Sunday, February 13, 2005

Stop and Godard

Masculin Feminin. A Film by Jean-Luc Godard.

Jean-Luc Godard’s “Masculine Feminine” presents fifteen acts, all broken, intrusively voyeuristic, then straight-faced slapstick, oozing with ideas, sketches, errant thoughts, the thoughts expressed between young lovers, perhaps, the youthful exuberance of young adulthood, mannerisms still malformed. But the core, the core is what the title suggests, the interplay between the masculine and feminine as manifested in said young men and young women. Or is it? “There is no average French girl,” proclaims an anonymous, weary, girl narrator towards the beginning. Then the masculine and feminine have no normal, they’re just these fluid things. Paul (Jean-Pierre Leaud AKA the star of Truffaut’s “400 Blows”), in one moment, is a stolid pursuer, then fluctuates during a long scene of tightly shot, cross-cut dialogue with Madeline (Chantal Goya) from falteringly confident to lilting romantic. How sweet; oh how sweet.

Of course he picks wrong, seduced (and killed?) by the perennial feminine embodied by Madeline, all the while his crushingly gorgeous soulmate, Catherine-Isabelle, meanders the periphery. This girl has a kind of proto-Kerina face, those crushingly gorgeous cheeks and a reticent glamour that’s only half aware of its dangers much like Paul is only half-aware of her beauty and merit and their natural intimacy and her subtle willingness to actually give him what he needs. See, Catherine-Isabelle is the true core of the film, the warm fuzzy center, the mature entity, knowing better. She’s the woman (a more even blend of the masculine and feminine) but Paul is attracted to the gooey, precocious, difficult, extreme feminine of Madeline. He pays the price, so the rumor goes.

And is this film truly an exploration of gender, as you might expect, or is it something else? What insight does it offer? It’s aesthetically engaging, all black and white, with those French trees once and a while and the outfits and hair and details so perfect you want to renounce your existence in L.A. and inhabit Godard’s perfect universe where black men on trains discourse to blonde hookers (four or five repeat in the film) about Bessie Smith’s black ass being all about desire, not love. Not love. Never love. Right. There’s something here. It’s kind of political. Like gender. And it’s kind of essential, like romance and love and the masculine and feminine. And magazines. And Marxism. And Pop music. And America’s wasteland. And the choices we make. And anger and desire, desire, and the feminine holding nothing, being an absence, a finality (fin), a period (aha!), death, the sea, acquiescence, a reason to wear fedoras, a reason to learn how to tie a tie, a reason to take up causes (ahhh youth).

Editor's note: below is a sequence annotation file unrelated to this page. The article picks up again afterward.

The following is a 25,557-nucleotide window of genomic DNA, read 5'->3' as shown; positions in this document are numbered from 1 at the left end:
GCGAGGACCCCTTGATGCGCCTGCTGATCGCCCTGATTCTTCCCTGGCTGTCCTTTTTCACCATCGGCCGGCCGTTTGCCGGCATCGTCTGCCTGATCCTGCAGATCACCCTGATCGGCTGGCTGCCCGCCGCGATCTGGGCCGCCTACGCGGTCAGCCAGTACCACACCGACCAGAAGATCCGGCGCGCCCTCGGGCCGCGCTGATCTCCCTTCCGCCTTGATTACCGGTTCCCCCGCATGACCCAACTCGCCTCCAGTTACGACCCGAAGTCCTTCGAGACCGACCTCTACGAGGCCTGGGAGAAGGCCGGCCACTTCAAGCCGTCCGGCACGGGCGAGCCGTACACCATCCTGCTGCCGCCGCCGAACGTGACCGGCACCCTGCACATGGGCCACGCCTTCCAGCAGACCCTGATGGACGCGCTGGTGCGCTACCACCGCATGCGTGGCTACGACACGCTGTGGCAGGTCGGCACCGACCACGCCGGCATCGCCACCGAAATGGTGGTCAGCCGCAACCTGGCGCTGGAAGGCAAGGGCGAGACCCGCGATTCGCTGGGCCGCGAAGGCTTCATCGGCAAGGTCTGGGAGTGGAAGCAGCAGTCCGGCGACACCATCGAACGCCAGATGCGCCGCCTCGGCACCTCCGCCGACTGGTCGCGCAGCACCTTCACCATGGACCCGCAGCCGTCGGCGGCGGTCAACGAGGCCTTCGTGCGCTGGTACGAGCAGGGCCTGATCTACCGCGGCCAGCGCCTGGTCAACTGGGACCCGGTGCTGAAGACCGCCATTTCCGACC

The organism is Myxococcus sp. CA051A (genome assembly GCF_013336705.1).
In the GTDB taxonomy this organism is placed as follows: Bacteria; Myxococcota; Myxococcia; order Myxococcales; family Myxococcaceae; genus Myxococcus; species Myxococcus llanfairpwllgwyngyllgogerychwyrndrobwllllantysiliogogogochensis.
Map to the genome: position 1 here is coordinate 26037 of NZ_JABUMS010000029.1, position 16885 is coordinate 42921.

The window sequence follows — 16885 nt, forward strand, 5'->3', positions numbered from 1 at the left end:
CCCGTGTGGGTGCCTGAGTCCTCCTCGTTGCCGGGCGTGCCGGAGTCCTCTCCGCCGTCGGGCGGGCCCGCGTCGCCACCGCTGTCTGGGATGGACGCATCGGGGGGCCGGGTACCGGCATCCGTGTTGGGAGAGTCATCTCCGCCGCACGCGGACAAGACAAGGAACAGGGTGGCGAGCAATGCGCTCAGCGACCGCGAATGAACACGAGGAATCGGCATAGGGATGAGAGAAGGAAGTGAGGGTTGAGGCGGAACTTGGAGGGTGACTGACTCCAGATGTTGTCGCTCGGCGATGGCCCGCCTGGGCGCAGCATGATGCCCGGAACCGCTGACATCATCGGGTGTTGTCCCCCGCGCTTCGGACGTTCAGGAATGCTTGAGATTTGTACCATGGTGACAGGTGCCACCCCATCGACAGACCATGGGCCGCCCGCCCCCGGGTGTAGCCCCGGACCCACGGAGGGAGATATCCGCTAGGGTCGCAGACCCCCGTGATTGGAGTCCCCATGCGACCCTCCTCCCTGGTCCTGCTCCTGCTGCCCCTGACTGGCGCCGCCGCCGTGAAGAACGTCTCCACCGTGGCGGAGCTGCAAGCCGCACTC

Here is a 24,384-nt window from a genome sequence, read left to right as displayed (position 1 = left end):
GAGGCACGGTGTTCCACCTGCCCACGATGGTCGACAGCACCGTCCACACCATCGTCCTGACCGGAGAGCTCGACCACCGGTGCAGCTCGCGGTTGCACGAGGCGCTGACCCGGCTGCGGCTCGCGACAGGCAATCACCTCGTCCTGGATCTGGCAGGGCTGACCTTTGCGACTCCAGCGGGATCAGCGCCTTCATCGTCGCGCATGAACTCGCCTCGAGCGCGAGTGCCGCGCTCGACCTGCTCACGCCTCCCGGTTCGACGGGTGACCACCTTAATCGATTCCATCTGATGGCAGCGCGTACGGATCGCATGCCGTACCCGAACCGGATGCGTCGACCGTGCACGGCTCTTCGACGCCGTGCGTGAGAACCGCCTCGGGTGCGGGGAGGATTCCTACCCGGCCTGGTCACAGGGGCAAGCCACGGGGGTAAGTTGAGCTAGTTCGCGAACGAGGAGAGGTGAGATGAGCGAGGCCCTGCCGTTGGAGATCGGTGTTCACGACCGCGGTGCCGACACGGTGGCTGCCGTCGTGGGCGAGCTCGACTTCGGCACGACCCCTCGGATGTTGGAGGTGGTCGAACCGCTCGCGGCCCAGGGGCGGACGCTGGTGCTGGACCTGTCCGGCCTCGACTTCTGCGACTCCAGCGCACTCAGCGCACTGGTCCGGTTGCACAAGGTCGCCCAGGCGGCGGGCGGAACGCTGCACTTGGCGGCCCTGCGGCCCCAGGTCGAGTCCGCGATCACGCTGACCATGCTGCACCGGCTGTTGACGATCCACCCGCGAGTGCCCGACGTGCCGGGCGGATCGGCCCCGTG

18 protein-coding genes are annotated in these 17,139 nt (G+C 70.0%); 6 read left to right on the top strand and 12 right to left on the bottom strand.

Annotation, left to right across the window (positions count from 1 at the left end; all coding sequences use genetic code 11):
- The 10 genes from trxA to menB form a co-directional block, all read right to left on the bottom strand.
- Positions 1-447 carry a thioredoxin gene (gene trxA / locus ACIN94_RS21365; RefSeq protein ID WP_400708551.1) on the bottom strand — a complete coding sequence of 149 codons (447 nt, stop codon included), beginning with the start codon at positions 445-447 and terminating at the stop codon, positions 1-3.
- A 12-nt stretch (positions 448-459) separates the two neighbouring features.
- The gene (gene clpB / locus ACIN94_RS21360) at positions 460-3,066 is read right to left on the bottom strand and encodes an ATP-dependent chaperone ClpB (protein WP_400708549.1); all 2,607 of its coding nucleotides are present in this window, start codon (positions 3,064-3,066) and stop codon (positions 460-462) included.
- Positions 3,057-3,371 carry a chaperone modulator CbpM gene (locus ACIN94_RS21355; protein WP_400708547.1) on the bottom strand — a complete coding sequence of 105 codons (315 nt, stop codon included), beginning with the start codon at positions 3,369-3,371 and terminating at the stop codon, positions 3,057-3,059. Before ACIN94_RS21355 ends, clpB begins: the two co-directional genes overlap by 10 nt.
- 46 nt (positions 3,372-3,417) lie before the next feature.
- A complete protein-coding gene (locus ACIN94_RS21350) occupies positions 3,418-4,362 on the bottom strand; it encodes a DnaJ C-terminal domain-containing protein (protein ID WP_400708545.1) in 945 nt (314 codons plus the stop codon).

So where are we beyond the realm of aesthetic delirium. Yes. You will witness an achievement of style. Yes, you will be tossed questions and get lost in the beauty projected. Disjunction and intervals and gaps that the viewer must fill and reconcile in order to make meaning, but unfortunately, beyond the pithy and witty, what’s here? A conglomerate of tasteful and referential cunning? Is that the point? Is there a point? Do we need a point? What’s gained beyond images and a sense of the brevity and intelligence of the creator? Is this an assault on the clarity and escapism of American cinema or an unwitting logical extension? Are we to take this as a political film in the guise of a kind of romantic education? The young men being frustrated socialists, ready to write slogans on the walls. The women seem uninterested in such things. So. So what? Then, the sense left is that of incoherence and halting assuredness which, perfectly, is the state of young adulthood in the world (at least young adults who go to art houses), in love, at cafes, talking politics, talking, touching, learning, falling.

Sunday, February 06, 2005

Laser Beam

“Laser Beam,” by Low.

The tremelo plunges, you swirl and feel. Drive to work. Walk away from her or him, finally, just finally. “Will this poison scar my eyes?” She asks. She asks and there is no answer. “Mother I need this grace alone.” Mother. Mother. Mother. “I don’t need a laser beam.” Over and over and over and what, what does it mean, this laser beam? The pace is so slow, laborious, grandiosely slow, lumbering. Like the heart, not its beating all rapid, but the heart’s pace, low, submerged, the long-slow exhale. In a song. In a song incomprehensible.